Release Date: Feb. 1, 2013 (UK Market)
The psychic world will never be the same again…
Lucia Garza is trapped in a supernatural power struggle. To save a friend she agreed to work for sinister psychic organisation The Cross Society. But after a death threat that almost succeeds, she’s starting to think they want her out of the way. Forever.
Worse, as Lucia uncovers the society’s most dangerous secrets, she discovers that she’s being used as a pawn between two warring paranormal factions. Caught in a battle no-one can win, Lucia’s only choice could be to go against long told prophecy to destroy both the Cross Society and its sworn enemies. But what are the consequences of defying destiny?
Beverage: Terry’s Taster (Tassimo skinny decaf latte with sugar free orange and chocolate syrup).
Music: Martha Wainwright – I Know You’re Married
This review contains major plot spoilers.
It’s hard to write a review of this book because I read it directly after I read Devil’s Bargain, the first book in this duology (you can find my review of that book here). The two books are very much two halves of one complete story so they’re difficult to separate in my head. But I shall endeavor to do my best.
It was interesting to see this world presented from Lucia’s point-of-view. I really like the collaborative nature of her partnership with Jazz – they are so alike in so many ways that it would seem they would be constantly butting heads (which they did do in the beginning of their partnership in Devil’s Bargain), but they’ve come to understand each other in a short time frame and are fiercely protective of each other.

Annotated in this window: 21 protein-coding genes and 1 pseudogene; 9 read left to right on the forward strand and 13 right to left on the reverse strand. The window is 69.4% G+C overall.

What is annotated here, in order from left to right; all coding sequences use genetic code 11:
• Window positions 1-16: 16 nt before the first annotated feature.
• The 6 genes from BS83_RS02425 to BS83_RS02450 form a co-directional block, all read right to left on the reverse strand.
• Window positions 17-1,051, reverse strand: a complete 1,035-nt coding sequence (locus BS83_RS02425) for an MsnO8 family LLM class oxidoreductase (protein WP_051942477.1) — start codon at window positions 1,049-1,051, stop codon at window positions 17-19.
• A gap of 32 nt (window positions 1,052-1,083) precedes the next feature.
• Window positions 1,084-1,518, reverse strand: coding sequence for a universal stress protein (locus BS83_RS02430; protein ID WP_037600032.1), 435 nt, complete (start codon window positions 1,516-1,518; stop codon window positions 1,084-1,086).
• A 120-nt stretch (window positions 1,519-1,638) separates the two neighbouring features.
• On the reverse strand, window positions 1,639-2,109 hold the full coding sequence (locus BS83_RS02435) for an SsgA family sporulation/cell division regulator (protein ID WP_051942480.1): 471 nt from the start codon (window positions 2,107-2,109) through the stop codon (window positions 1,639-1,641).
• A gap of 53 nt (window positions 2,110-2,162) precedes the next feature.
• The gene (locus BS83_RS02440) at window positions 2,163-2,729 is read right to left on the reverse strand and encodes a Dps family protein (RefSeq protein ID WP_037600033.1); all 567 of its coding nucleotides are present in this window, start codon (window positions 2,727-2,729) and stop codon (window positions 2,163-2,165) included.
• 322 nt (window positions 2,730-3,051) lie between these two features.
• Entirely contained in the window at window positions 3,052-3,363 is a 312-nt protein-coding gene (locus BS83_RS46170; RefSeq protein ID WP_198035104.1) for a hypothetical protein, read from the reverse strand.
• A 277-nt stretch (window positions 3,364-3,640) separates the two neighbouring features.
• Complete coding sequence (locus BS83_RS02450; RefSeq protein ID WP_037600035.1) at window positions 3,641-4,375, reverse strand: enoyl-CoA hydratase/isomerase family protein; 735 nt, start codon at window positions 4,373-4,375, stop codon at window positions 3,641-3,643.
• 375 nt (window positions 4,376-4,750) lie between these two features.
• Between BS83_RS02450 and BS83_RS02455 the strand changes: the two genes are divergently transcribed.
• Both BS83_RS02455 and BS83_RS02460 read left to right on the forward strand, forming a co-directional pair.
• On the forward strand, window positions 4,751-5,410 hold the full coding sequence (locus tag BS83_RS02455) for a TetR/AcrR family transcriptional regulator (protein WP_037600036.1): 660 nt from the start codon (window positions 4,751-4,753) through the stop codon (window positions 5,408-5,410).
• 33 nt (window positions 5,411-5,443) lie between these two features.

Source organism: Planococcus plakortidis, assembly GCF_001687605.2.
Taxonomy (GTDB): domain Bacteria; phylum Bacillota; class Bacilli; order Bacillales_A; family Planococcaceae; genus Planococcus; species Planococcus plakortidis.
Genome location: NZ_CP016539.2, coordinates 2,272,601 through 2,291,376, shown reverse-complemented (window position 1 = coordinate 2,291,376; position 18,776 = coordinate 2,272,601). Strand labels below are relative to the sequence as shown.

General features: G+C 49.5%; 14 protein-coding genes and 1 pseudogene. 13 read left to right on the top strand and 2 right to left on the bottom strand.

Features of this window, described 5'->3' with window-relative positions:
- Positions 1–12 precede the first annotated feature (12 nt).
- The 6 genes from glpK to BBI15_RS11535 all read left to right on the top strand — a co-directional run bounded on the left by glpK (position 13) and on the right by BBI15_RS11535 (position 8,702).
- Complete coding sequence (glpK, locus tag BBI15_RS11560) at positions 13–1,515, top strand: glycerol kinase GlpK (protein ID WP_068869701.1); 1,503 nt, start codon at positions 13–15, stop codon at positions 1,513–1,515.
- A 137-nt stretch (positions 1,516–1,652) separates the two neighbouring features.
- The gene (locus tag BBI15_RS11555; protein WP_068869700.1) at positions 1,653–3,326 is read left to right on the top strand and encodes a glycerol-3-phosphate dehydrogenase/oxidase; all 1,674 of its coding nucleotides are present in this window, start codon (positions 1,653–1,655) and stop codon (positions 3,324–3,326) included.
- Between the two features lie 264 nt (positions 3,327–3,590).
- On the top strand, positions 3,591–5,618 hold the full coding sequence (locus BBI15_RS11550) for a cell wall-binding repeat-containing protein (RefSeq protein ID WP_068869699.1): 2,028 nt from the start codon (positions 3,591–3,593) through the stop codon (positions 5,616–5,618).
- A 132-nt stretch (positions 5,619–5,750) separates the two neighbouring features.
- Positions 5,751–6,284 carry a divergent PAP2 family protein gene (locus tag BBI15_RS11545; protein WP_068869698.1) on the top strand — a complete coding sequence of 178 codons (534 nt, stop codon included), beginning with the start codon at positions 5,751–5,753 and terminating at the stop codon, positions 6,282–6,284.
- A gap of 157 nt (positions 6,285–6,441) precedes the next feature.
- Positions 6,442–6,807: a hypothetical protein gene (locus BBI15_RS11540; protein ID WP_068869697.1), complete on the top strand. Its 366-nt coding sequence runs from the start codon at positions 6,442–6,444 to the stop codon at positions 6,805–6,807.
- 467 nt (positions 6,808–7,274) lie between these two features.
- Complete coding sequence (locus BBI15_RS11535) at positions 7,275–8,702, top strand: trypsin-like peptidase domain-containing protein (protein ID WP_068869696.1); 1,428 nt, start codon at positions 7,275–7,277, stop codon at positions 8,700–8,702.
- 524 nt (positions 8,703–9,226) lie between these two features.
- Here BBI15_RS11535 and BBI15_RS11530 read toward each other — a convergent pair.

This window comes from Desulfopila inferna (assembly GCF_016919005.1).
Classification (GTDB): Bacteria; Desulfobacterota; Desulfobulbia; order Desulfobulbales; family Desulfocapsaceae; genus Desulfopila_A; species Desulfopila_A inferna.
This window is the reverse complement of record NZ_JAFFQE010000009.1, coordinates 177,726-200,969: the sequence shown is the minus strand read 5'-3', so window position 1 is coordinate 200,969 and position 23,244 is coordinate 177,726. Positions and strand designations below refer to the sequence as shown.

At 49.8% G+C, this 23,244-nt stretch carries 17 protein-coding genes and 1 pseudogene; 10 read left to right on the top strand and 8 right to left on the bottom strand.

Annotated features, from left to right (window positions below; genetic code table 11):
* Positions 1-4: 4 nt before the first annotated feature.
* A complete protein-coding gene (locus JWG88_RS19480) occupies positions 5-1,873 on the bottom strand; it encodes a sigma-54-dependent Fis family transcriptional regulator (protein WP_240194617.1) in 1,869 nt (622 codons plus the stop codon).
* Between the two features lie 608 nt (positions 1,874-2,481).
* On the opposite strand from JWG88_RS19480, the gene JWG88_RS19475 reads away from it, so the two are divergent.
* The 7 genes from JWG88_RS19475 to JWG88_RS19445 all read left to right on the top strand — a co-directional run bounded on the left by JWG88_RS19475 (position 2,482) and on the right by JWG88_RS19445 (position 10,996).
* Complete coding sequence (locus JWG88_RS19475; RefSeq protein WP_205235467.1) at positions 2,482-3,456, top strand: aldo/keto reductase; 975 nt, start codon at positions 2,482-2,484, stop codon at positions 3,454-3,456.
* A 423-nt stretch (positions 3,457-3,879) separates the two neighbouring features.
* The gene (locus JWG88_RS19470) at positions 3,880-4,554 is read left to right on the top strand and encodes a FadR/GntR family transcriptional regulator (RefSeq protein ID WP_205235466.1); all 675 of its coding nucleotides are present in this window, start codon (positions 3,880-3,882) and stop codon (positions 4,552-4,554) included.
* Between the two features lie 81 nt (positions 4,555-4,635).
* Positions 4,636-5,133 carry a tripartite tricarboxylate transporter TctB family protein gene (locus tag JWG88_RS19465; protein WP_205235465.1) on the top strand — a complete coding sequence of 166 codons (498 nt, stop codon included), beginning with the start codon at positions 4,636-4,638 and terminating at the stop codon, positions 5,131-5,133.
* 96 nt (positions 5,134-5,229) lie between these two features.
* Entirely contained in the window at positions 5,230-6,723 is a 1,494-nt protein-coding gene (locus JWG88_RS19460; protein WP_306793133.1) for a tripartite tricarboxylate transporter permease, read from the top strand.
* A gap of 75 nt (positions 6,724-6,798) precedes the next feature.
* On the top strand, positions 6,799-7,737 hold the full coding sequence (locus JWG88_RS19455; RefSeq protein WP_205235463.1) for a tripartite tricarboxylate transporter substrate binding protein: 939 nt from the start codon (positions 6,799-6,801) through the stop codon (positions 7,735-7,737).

The strange sexually tense relationship between McCarthy felt a little unbalanced to me – I admit, I wondered why Caine was creating such an odd dynamic. This only made the big reveal – that McCarthy was ordered to impregnate Lucia and when he refused, she was kidnapped and forcibly impregnated with his semen via a medical procedure – all that more heartbreaking.
I really enjoyed this book and was sad to see that, other than a short story, it is the end to this universe. But at the same time, the stories didn’t feel unfinished or quickly and messily resolved. I just want to see more of this world or more of this compelling storytelling from Caine.
I think I will revisit Two Weeks Notice soon and see if reading it in one sitting keeps my interest.
[Review copy generously provided by Harlequin UK – MIRA]